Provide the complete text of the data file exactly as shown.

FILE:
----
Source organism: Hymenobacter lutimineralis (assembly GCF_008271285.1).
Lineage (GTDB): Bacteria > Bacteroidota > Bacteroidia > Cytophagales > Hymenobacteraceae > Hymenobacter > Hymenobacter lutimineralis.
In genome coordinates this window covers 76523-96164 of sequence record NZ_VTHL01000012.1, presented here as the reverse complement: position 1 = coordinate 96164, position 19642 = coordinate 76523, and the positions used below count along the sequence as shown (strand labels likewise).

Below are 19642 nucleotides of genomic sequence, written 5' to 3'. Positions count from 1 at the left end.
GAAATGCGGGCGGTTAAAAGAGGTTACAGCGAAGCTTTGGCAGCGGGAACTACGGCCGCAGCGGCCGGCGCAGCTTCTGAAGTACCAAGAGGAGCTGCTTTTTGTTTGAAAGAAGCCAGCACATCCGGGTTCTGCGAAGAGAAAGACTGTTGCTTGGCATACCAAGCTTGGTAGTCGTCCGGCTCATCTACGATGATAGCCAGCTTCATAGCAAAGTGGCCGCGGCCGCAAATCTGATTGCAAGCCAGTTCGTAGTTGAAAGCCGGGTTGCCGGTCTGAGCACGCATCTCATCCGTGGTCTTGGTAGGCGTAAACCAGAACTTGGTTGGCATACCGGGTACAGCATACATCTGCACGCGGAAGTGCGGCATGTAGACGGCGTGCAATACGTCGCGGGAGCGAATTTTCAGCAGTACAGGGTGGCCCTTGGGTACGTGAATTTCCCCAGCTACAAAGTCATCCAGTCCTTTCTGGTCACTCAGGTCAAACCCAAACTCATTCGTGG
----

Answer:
Source organism: Hymenobacter lutimineralis (assembly GCF_008271285.1).
Lineage (GTDB): Bacteria > Bacteroidota > Bacteroidia > Cytophagales > Hymenobacteraceae > Hymenobacter > Hymenobacter lutimineralis.
In genome coordinates this window covers 76523-96164 of sequence record NZ_VTHL01000012.1, presented here as the reverse complement: position 1 = coordinate 96164, position 19642 = coordinate 76523, and the positions used below count along the sequence as shown (strand labels likewise).

Below are 19642 nucleotides of genomic sequence, written 5' to 3'. Positions count from 1 at the left end.
GAAATGCGGGCGGTTAAAAGAGGTTACAGCGAAGCTTTGGCAGCGGGAACTACGGCCGCAGCGGCCGGCGCAGCTTCTGAAGTACCAAGAGGAGCTGCTTTTTGTTTGAAAGAAGCCAGCACATCCGGGTTCTGCGAAGAGAAAGACTGTTGCTTGGCATACCAAGCTTGGTAGTCGTCCGGCTCATCTACGATGATAGCCAGCTTCATAGCAAAGTGGCCGCGGCCGCAAATCTGATTGCAAGCCAGTTCGTAGTTGAAAGCCGGGTTGCCGGTCTGAGCACGCATCTCATCCGTGGTCTTGGTAGGCGTAAACCAGAACTTGGTTGGCATACCGGGTACAGCATACATCTGCACGCGGAAGTGCGGCATGTAGACGGCGTGCAATACGTCGCGGGAGCGAATTTTCAGCAGTACAGGGTGGCCCTTGGGTACGTGAATTTCCCCAGCTACAAAGTCATCCAGTCCTTTCTGGTCACTCAGGTCAAACCCAAACTCATTCGTGG